A-Levels are tough — I won’t pretend otherwise — but completing the full A-Level course is a single year? To most students, that would sound like a nightmare. And yes, I won’t sugar-coat the truth: it is extremely tough to complete A-Levels in the short span of just one year.
This increased difficulty is mainly due to the sheer amount of syllabus content being condensed into a single year, which greatly increases the amount of work and study time required.
Despite the increased difficulty, doing A-Levels in one year doesn’t mean it’s impossible to achieve high grades! Students, such as those from this college Rochester College have received grades such as A*A*A* after doing A-Levels in one year. Of course, achieving such high grades in a reduced amount of time requires a huge amount of commitment on the student’s part.
What Previous Study is Required Before Starting With A-Levels?
The requirements for studying at A-Levels, which can vary greatly depending on the college, are relatively straightforward.
Most colleges demand that you have at least 5 GCSEs with grades 9-4 (A*-C) or any equivalent qualification. They also generally require that you have studied English and Maths, as well as the subject that you plan to study for A-Level. They may even ask for specific grades for the subjects you wish to study.
Fast-track A-Level courses come with their own set of additional requirements: it is absolutely vital that students have a clear ability to put in a lot of consistent effort towards their studies. A skilful approach to studying is just as important – and perhaps more useful – as prior knowledge in the subject.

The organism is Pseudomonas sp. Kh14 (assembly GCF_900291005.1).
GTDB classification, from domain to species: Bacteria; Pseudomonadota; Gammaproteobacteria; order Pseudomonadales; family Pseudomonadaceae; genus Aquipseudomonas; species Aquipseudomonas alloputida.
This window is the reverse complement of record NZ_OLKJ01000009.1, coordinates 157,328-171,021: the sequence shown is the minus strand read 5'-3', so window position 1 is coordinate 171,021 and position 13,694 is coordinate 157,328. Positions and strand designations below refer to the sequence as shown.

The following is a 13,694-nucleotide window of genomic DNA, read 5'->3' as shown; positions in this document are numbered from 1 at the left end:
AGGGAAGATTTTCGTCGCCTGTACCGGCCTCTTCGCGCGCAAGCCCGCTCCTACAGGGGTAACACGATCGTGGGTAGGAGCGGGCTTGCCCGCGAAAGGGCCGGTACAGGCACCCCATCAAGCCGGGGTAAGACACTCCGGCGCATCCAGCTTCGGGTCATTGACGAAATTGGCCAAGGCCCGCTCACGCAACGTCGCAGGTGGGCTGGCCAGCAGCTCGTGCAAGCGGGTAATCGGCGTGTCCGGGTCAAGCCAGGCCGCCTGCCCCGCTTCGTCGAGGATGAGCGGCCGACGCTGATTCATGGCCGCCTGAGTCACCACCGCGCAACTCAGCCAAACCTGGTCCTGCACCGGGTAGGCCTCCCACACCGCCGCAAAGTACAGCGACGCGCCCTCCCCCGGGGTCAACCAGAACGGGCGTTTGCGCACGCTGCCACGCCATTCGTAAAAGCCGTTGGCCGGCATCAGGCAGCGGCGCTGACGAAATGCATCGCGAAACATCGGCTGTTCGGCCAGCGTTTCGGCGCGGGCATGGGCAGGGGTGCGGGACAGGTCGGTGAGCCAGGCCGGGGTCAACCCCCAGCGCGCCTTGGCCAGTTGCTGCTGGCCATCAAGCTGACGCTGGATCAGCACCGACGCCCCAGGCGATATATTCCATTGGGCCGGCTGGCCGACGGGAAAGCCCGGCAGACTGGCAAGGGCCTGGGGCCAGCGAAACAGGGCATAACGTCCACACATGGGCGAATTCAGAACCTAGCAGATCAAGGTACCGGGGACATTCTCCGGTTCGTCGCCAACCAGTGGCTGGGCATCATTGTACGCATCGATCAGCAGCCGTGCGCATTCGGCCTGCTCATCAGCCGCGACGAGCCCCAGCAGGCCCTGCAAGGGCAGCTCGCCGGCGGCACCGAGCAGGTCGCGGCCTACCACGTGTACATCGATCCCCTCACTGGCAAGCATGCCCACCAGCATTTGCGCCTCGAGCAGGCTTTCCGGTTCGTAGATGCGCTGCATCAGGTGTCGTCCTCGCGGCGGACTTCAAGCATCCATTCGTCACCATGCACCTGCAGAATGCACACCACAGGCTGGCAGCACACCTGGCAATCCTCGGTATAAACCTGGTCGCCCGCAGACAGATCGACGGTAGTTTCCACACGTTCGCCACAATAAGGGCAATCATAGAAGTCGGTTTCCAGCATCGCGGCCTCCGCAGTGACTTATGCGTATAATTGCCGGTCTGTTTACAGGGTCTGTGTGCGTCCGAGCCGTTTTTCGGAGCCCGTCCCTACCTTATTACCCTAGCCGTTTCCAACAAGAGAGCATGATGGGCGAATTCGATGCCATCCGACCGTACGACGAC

Additionally, the time needed to spend on the course is an important factor; you would not want to start such an intense course and later come to realise that you can not find the time to focus on the vigorous amount of work. It is important to weigh in such factors before making important college decisions!
What Do A-Levels Consist of?
As we have seen earlier, A-Levels are generally split into two years: the AS Year and the A2 Year.
During the AS Year (Year 12), students generally pick three or four – this usually depends on how competitive their desired university course is. At the end of the year, students take exams for all their subjects. At this point, many may want to drop one subject if they were taking four.
In the A2 Year (Year 13), students continue with their remaining subjects and work towards pursuing the full A-Level. The final exams at the end of this year, which cover the content from both years, determine the final A-Level grades.
Students taking A-Levels in one year have to cover two years of content in a single year instead of splitting the content into AS-Levels and A2-Levels; this is what makes it such a tough and unpopular option amongst students.
What is the Difference Between AS and A-Level?
Many students may be confused between AS-Levels and studying the entire A-Level course in a single year.
As we have discussed, AS-Levels refer to the first year of A-Levels and they are (sometimes) a qualification in their own right. Students often take an extra AS-Level in addition to their three A-Levels to make their university application stand out. Since AS-Levels cover only half the content of the full A-Level, they also hold about half the value of the full A-Level in terms of UCAS points.
If you would like to know more about the difference between AS-Levels and A-Levels, I would highly recommend this useful article.
Completing the entire A-Level course in a year does not follow the traditional path of completing AS-Levels first and then A2-Levels; instead, students work towards receiving the full A-Level qualification in just a year.